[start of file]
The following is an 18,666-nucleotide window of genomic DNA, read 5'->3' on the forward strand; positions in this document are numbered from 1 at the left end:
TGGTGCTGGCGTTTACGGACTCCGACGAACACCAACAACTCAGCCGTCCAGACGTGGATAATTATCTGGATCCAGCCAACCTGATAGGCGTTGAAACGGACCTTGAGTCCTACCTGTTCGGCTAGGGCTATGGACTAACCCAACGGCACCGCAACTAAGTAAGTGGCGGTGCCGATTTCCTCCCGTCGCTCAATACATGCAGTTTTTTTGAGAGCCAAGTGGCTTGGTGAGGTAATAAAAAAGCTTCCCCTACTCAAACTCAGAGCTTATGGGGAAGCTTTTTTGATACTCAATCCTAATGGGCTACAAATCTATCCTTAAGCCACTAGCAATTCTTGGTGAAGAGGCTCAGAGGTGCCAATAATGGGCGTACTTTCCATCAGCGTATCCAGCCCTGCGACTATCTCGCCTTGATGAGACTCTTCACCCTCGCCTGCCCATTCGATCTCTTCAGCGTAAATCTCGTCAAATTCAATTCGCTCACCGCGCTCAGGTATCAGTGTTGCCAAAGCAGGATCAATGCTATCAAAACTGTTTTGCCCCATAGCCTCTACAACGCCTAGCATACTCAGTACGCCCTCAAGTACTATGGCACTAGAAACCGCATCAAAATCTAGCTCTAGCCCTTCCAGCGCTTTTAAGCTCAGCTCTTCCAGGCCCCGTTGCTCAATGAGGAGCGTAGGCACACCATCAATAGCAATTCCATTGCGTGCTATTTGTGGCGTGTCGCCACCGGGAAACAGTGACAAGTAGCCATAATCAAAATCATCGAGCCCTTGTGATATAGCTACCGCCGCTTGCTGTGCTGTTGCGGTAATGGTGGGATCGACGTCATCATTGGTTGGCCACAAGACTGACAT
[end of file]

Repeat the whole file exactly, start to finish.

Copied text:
The following is an 18,666-nucleotide window of genomic DNA, read 5'->3' on the forward strand; positions in this document are numbered from 1 at the left end:
TGGTGCTGGCGTTTACGGACTCCGACGAACACCAACAACTCAGCCGTCCAGACGTGGATAATTATCTGGATCCAGCCAACCTGATAGGCGTTGAAACGGACCTTGAGTCCTACCTGTTCGGCTAGGGCTATGGACTAACCCAACGGCACCGCAACTAAGTAAGTGGCGGTGCCGATTTCCTCCCGTCGCTCAATACATGCAGTTTTTTTGAGAGCCAAGTGGCTTGGTGAGGTAATAAAAAAGCTTCCCCTACTCAAACTCAGAGCTTATGGGGAAGCTTTTTTGATACTCAATCCTAATGGGCTACAAATCTATCCTTAAGCCACTAGCAATTCTTGGTGAAGAGGCTCAGAGGTGCCAATAATGGGCGTACTTTCCATCAGCGTATCCAGCCCTGCGACTATCTCGCCTTGATGAGACTCTTCACCCTCGCCTGCCCATTCGATCTCTTCAGCGTAAATCTCGTCAAATTCAATTCGCTCACCGCGCTCAGGTATCAGTGTTGCCAAAGCAGGATCAATGCTATCAAAACTGTTTTGCCCCATAGCCTCTACAACGCCTAGCATACTCAGTACGCCCTCAAGTACTATGGCACTAGAAACCGCATCAAAATCTAGCTCTAGCCCTTCCAGCGCTTTTAAGCTCAGCTCTTCCAGGCCCCGTTGCTCAATGAGGAGCGTAGGCACACCATCAATAGCAATTCCATTGCGTGCTATTTGTGGCGTGTCGCCACCGGGAAACAGTGACAAGTAGCCATAATCAAAATCATCGAGCCCTTGTGATATAGCTACCGCCGCTTGCTGTGCTGTTGCGGTAATGGTGGGATCGACGTCATCATTGGTTGGCCACAAGACTGACAT